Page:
Introduction of Alzheimer’s Disease
Alzheimer’s Disease is named after Dr. Alois Alzheimer, in 1906 when he noticed changes in the brain tissue of a woman who had died of an unusual mental illness (Alzheimer’s Association, 2019). This mental illness was found to consist of amyloid plaques and tangles in the brain to be considered one of the things present in an individual’s brain that is a clear sign of the disease makeup. Alzheimer Disease is a brain disease that causes problems with memory, thinking and behavior most closely associated with dementia. 10% of individuals greater than 65 years of age has Alzheimer’s Disease and this increases 25% more with individuals greater than 85 years (Hubert, 375, 2018). The disease is commonly affecting the senior population. Intervention amongst Alzheimer patients is a great need for supervision and attention. Intervention amongst caregivers and registered nurses must be a top priority amongst the elderly population. “In Alzheimer’s disease, there is a progressive loss of intellectual function that eventually interferes with work, relationships, and personal hygiene” (Hubert, 375, 2018). Alzheimer’s disease affects 5.3 million individuals in the United States with the elderly population continuing to increase. With the continuing increase of Alzheimer Disease affecting the elderly population, intervention and education are greatly needed.
Alzheimer’s disease is currently ranked as the sixth leading cause of death in the United States. Early onset of the disease consists of memory loss and forgetting recent conversations and it will develop into severe memory loss.
Etiology and Risk Factors
Alzheimer’s disease is a progressive deterioration of memory and cognitive functions in which it has a late onset (Annaert, 2015). This neurological disorder causes the death of brain cells causing memory loss and cognitive decline in which the first symptoms are mild and will gradually become more severe overtime. The disease affects individuals 65 years or older. The risk factors are age, genetics, sex, and head injury. Age is the greatest risk factor in Alzheimer’s disease. Family history and genetics also play a major role because it is connected to the genetic gene called apolipoprotein E gene when present increases the risk of Alzheimer’s disease (NIH, 2018). Females are more likely to develop Alzheimer’s Disease (AD) compared to males because they generally live longer. Individuals who’ve had severe head trauma are at greater risk in developing Alzheimer’s disease because they are at an increased risk of developing dementia and AD due to the decreasing number of neurons caused by head injuries (Li, 2017).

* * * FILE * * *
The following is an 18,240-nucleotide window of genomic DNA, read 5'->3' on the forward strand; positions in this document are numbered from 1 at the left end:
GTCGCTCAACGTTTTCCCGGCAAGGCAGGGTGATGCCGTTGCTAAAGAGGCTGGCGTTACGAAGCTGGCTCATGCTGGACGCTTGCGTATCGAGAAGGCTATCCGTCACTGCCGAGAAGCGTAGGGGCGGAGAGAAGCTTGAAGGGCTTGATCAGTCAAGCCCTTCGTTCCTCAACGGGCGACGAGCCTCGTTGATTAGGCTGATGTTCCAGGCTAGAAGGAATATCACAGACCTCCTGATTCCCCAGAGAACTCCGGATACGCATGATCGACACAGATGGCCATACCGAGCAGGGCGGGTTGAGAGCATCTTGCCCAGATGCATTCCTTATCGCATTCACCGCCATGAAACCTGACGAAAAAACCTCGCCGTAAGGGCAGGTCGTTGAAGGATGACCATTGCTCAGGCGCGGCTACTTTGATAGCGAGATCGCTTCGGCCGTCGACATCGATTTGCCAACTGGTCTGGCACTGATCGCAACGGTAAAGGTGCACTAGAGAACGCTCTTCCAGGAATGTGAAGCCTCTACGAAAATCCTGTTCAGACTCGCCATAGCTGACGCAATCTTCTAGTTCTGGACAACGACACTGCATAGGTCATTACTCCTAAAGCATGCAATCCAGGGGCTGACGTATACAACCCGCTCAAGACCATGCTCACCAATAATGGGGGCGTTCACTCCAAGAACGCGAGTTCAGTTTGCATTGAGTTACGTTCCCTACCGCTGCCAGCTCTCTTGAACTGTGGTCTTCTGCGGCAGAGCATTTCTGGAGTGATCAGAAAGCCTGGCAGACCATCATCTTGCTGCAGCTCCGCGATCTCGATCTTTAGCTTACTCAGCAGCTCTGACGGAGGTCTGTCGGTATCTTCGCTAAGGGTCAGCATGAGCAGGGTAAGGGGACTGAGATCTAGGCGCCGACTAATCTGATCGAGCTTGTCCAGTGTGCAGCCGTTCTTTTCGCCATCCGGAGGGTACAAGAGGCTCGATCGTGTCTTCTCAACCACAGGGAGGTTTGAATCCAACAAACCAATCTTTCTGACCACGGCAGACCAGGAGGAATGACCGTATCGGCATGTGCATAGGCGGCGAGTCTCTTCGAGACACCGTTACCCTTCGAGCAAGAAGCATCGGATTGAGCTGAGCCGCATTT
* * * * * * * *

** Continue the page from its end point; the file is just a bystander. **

Alzheimer’s Disease affects the 3 processes that keep neurons healthy: communication, metabolism, and repair (Chawla, 2019). Changes in AD include progressive cortical atrophy which leads to the neurofibrillary tangles in the neurons and senile plaques. Both neurofibrillary tangles and senile plaques are found in large numbers in the affect’s parts of the brain in which “the plaques disrupt neural conduction containing fragments from beta-amyloid precursor protein” (Hubert, 375, 2018). Amyloid plaques consist of abnormal proteins and fragments of nerve cells that are attached to other nerve cells. When a nerve cell dies the amyloid protein is embedded in the cell membrane and when it breaks off a fragment of the protein is still present, and it builds up in the brain. It’s the destruction and death of the nerve cells and the deposits of the protein on the membrane that causes memory failure, personality changes and carrying out activities of daily living.